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10 Ways How Spirulina Can Benefit You

Though known from ancient times, Spirulina is gaining importance as a food than can cure as well as prevent illnesses. Team RetyrSmart is happy to share the article below that provides a basic description of the what Spirulina is and the documented benefits of this special food.

10 Ways How Spirulina Can Benefit You

The World Health Organization predicts that spirulina will become one of the most curative and prophylactic foods in the twenty-first century. This is quite a claim, considering that spirulina is a type of microscopic bacteria known as blue-green algae. Evidence is growing that this unique food has a wide variety of health benefits.

Spirulina has been gaining more attention recently, but it’s actually an ancient food source that naturally grows in warm, alkaline lakes. Ancient Aztecs used to harvest spirulina from Lake Texcoco in Mexico. Today, the Kanembu people living near Lake Chad in Africa still harvest spirulina from the lake as they have for centuries.

Compared to other foods by weight, spirulina is recognized as one of the most nutritious foods on the planet. It’s high in protein and contains all essential amino acids, making it a complete protein. Spirulina is also high in B vitamins, iron, magnesium, potassium and many other vitamins and minerals, as well as antioxidants. Spirulina is easy to digest and the protein and nutrients are easily absorbed.

A standard daily dose of spirulina is around 1 to 3 grams (about a quarter to a half of a teaspoon). As spirulina is considered a food, not a supplement, you can safely eat larger amounts if desired. Spirulina is available commercially as tablets, in a powder or sometimes fresh in frozen packets.

Although, you need to be cautious about the source of your spirulina. Depending on how it is grown, spirulina can become contaminated with other, toxic types of algae. It can also pick up toxins and heavy metals from the water it’s grown in. Make sure you buy spirulina from companies that grow it in controlled environments and test for quality and purity.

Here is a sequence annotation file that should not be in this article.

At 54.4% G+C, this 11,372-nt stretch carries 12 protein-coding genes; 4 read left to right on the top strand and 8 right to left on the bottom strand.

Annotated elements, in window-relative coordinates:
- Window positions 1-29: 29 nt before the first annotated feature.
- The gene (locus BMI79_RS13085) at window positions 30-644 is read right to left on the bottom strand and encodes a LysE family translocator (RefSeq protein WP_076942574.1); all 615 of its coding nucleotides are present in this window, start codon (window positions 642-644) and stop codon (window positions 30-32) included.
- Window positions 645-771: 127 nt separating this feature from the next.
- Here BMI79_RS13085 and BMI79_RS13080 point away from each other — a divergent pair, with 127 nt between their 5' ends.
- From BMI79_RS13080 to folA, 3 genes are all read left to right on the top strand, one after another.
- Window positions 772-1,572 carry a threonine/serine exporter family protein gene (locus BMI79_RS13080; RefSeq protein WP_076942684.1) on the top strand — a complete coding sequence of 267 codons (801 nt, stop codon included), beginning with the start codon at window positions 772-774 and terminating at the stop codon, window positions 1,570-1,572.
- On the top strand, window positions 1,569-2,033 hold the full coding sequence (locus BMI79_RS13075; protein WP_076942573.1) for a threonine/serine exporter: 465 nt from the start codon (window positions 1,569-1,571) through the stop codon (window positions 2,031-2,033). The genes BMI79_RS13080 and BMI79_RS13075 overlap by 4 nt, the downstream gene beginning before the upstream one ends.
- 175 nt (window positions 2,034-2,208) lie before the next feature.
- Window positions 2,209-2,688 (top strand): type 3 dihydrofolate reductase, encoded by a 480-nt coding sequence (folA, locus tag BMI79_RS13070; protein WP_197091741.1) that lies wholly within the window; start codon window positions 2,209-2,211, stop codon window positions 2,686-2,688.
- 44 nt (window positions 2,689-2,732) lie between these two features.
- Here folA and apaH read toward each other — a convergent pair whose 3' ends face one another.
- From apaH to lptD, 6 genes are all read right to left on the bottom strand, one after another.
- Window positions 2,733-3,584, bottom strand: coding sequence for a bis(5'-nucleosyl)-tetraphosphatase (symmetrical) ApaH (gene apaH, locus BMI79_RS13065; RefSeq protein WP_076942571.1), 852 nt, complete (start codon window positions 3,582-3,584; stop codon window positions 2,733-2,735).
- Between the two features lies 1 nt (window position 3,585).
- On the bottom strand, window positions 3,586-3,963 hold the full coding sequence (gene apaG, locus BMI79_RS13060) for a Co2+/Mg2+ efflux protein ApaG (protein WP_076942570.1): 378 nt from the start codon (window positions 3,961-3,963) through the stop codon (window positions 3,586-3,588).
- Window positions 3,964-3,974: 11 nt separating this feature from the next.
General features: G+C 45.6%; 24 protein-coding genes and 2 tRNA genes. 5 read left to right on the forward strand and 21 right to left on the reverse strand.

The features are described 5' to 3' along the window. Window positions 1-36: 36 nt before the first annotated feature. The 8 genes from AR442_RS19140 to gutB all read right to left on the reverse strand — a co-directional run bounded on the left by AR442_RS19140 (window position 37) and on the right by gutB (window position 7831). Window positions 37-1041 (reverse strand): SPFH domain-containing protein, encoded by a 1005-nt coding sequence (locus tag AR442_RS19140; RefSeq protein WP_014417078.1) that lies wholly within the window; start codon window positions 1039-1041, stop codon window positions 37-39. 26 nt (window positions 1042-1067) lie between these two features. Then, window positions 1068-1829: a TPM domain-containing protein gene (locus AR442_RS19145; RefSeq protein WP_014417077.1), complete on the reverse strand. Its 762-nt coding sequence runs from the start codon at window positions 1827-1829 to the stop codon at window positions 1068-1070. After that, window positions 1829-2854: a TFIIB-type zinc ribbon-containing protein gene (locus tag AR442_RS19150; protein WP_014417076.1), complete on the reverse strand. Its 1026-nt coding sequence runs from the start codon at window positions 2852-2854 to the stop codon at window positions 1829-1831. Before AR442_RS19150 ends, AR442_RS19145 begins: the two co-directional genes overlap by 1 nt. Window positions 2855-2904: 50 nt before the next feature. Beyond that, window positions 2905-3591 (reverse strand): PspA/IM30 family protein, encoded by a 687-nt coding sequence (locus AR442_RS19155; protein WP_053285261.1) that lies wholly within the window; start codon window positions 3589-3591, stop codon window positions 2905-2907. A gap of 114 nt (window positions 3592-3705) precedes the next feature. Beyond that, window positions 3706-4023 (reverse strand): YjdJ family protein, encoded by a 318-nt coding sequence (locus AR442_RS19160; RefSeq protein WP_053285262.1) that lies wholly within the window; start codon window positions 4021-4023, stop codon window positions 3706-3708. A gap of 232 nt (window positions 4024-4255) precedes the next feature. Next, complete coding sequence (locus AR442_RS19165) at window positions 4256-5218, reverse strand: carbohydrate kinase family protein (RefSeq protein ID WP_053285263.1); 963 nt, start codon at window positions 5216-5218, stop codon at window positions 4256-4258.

Spirulina has been shown to lower your “bad” cholesterol levels, such as LDL cholesterol and triglycerides. Whereas, it increases your “good” cholesterol, or HDL cholesterol. One study found that taking only 1 gram of spirulina per day for 12 weeks can lower your triglycerides by 16 percent and LDL by 10 percent, as well as raise your HDL by 3.5 percent.


Phycocyanin is a type of protein found in blue-green algae, such as spirulina. It’s been found to have many different beneficial properties, including strong anti-inflammatory action. Phycocyanin is shown to reduce edema and inhibit the activity of pro-inflammatory compounds like histamine.


Another benefit of phycocyanin is that it has a neuroprotective affect. In a study of cell cultures, it was shown to protect brain cells against damage. This still needs to be tested on people, but the lab results were encouraging.


A small study suggested that spirulina can enhance your immune function. A group of adults over 50 years old took 3 grams of spirulina daily for 12 weeks. The majority of participants increased their levels of enzymes important for immune function, as well as white blood cell counts during the study. Spirulina has also been shown to increase natural killer cells, which can fight off a variety of illnesses.


Some evidence suggests spirulina can reduce cancer occurrence and tumor size. In particular, an Indian study looked at people with precancerous mouth lesions. After receiving 1 gram of spirulina per day for a year, 45 percent of the patients had complete regression of their lesions, compared to only 7 percent of the control group. Although, when they stopped taking spirulina, the lesions recurred in almost half of the group.


Anemia is caused by low levels of the protein hemoglobin that carries oxygen in your blood. It’s usually due to iron deficiency, as the body requires iron to make hemoglobin. Spirulina is known to have high levels of iron, and preliminary research suggests it may be able to help increase hemoglobin and counteract anemia.


Taking spirulina has been shown to improve your endurance during exercise as well as boost your metabolism. One study examined people who went for a 2-hour run. Those who had been taking spirulina took longer to fatigue and burned more fat during the run than the control group. They also had higher levels of natural antioxidants in their blood after exercising, which can help speed recovery.


Spirulina shows promise for lowering blood sugar levels in those with diabetes. In one study, people with type 2 diabetes who took 2 grams of spirulina per day for 2 months significantly lowered their overall blood glucose levels. In addition, animal studies have found that spirulina supplementation can outperform diabetes drugs, such as Metformin.


A 2017 study gave 64 obese adults 1 gram of spirulina per day for 12 weeks. Otherwise, no changes were made to their usual diet or physical activity level. At the end of the study, the body weight and body mass index (BMI) of each participant had both dropped. Also, they reported a significant decrease in their appetite.


Many governments and organizations worldwide are promoting the cultivation and use of spirulina to help fight malnutrition. For example, the Indian state of Karnataka, in conjunction with JSW Energy, started a program providing malnourished children with spirulina supplements. After supplementation during 2016 to 2017, there was a 45 percent drop in malnutrition cases among children in the area.